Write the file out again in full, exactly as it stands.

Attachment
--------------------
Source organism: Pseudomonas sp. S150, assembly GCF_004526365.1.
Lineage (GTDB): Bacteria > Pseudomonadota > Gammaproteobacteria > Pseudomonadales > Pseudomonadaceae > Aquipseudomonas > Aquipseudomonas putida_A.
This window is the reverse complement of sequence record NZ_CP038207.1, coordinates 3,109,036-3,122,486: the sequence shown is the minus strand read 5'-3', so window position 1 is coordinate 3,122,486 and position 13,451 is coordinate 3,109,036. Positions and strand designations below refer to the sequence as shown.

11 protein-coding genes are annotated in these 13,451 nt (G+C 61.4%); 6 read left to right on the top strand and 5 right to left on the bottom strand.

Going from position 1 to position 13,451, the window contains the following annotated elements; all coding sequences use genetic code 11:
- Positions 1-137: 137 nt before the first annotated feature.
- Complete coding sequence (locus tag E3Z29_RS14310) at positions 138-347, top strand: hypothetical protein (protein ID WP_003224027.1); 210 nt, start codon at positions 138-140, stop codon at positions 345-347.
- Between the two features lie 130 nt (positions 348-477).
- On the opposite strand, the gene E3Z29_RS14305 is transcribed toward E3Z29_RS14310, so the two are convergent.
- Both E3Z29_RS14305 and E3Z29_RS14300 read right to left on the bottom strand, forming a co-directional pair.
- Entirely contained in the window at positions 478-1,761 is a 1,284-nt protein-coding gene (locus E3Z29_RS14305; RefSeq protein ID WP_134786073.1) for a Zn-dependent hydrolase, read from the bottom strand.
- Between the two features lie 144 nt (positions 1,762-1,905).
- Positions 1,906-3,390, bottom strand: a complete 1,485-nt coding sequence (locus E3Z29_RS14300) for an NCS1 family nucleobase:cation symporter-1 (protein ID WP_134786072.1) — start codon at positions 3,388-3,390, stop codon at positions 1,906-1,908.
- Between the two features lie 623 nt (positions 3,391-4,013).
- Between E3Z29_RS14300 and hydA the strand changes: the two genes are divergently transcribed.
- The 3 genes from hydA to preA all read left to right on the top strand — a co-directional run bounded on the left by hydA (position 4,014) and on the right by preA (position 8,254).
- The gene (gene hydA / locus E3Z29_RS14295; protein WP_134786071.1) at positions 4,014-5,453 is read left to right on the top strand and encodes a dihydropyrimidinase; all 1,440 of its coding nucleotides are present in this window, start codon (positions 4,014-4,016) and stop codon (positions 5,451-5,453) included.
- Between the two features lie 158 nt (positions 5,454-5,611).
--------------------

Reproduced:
Source organism: Pseudomonas sp. S150, assembly GCF_004526365.1.
Lineage (GTDB): Bacteria > Pseudomonadota > Gammaproteobacteria > Pseudomonadales > Pseudomonadaceae > Aquipseudomonas > Aquipseudomonas putida_A.
This window is the reverse complement of sequence record NZ_CP038207.1, coordinates 3,109,036-3,122,486: the sequence shown is the minus strand read 5'-3', so window position 1 is coordinate 3,122,486 and position 13,451 is coordinate 3,109,036. Positions and strand designations below refer to the sequence as shown.

11 protein-coding genes are annotated in these 13,451 nt (G+C 61.4%); 6 read left to right on the top strand and 5 right to left on the bottom strand.

Going from position 1 to position 13,451, the window contains the following annotated elements; all coding sequences use genetic code 11:
- Positions 1-137: 137 nt before the first annotated feature.
- Complete coding sequence (locus tag E3Z29_RS14310) at positions 138-347, top strand: hypothetical protein (protein ID WP_003224027.1); 210 nt, start codon at positions 138-140, stop codon at positions 345-347.
- Between the two features lie 130 nt (positions 348-477).
- On the opposite strand, the gene E3Z29_RS14305 is transcribed toward E3Z29_RS14310, so the two are convergent.
- Both E3Z29_RS14305 and E3Z29_RS14300 read right to left on the bottom strand, forming a co-directional pair.
- Entirely contained in the window at positions 478-1,761 is a 1,284-nt protein-coding gene (locus E3Z29_RS14305; RefSeq protein ID WP_134786073.1) for a Zn-dependent hydrolase, read from the bottom strand.
- Between the two features lie 144 nt (positions 1,762-1,905).
- Positions 1,906-3,390, bottom strand: a complete 1,485-nt coding sequence (locus E3Z29_RS14300) for an NCS1 family nucleobase:cation symporter-1 (protein ID WP_134786072.1) — start codon at positions 3,388-3,390, stop codon at positions 1,906-1,908.
- Between the two features lie 623 nt (positions 3,391-4,013).
- Between E3Z29_RS14300 and hydA the strand changes: the two genes are divergently transcribed.
- The 3 genes from hydA to preA all read left to right on the top strand — a co-directional run bounded on the left by hydA (position 4,014) and on the right by preA (position 8,254).
- The gene (gene hydA / locus E3Z29_RS14295; protein WP_134786071.1) at positions 4,014-5,453 is read left to right on the top strand and encodes a dihydropyrimidinase; all 1,440 of its coding nucleotides are present in this window, start codon (positions 4,014-4,016) and stop codon (positions 5,451-5,453) included.
- Between the two features lie 158 nt (positions 5,454-5,611).